There is no feeling like that of being overwhelmed with freshly-picked garden-fresh produce. It’s something you want to revel in — that sensation of abundance, the freshness, the deliciousness — but, before long, what sets in is panic. What in the world am I going to do with all this squash, all these cucumbers, 20 pounds of tomatoes, etc.? And whatever I do, I’ve got to do it quickly, before the peak-of-harvest goodness fades.
We haven’t had a garden this year, but I got a taste of this from visiting my father. I also ambitiously placed an order from Johnson’s Backyard Garden (one of the local farms, perhaps the biggest), which was offering huge boxes of tomatoes at the height of their season. I knew we weren’t going to eat 20 lbs of tomatoes immediately, before they rotted away, but I’ve been dabbling in canning, so I figured I could tackle it all one Saturday, if we picked up the harvest that morning.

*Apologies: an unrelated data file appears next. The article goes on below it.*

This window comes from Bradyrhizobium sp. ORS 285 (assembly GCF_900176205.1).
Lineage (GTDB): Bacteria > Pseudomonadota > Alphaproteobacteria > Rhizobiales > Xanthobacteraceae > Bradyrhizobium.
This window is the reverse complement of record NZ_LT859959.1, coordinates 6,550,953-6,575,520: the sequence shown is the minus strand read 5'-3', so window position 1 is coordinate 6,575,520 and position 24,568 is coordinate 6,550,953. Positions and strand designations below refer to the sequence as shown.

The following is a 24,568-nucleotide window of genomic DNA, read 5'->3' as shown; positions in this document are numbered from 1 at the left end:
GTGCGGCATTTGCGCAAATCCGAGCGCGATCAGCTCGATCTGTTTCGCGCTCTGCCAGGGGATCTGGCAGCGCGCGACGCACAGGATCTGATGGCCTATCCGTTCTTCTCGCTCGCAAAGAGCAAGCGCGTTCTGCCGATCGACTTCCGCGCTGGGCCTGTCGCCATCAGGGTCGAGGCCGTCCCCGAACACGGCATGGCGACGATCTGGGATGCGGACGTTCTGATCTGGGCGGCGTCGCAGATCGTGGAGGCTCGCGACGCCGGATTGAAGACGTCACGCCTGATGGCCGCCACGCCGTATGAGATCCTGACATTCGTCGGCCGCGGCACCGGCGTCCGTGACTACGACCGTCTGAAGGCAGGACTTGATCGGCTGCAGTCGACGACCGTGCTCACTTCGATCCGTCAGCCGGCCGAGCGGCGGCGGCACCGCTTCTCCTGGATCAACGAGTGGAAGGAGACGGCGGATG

Then Michael walked in the door that Saturday, having picked up the box of San Marzano sauce tomatoes on his way back from soccer practice. I peered into the box only to find that the tomatoes were still green. There would be no canning done that day.
When could the canning be done? There was no telling. But when those tomatoes ripened, I had to be ready.
To let them ripen, I spread them along the floor in the dining room on sheets of newspaper, out of direct sunlight and covered with another layer of newspaper. Then, I checked on them a couple of times a day, to see how they were coming along.
Meanwhile, I plotted. I wanted to make more than one thing, just to keep things more interesting. But I didn’t want to endure two big canning sessions. So I came up with two recipes and used Thanksgiving Dinner-style timing hocus-pocus to juggle pots, stove space, canner availability, etc. Of course, they ripened in the middle of the week, but I rolled with the punches. The result: Tomato Jam (5 lbs of tomatoes to this) and Seasoned Tomato Sauce (15 lbs of tomatoes to this – 1.5x the recipe below).
What surprised me is how little end product I finished with, given the huge volume of tomatoes with which I started. Still, they were delicious, and I expect they will continue to be.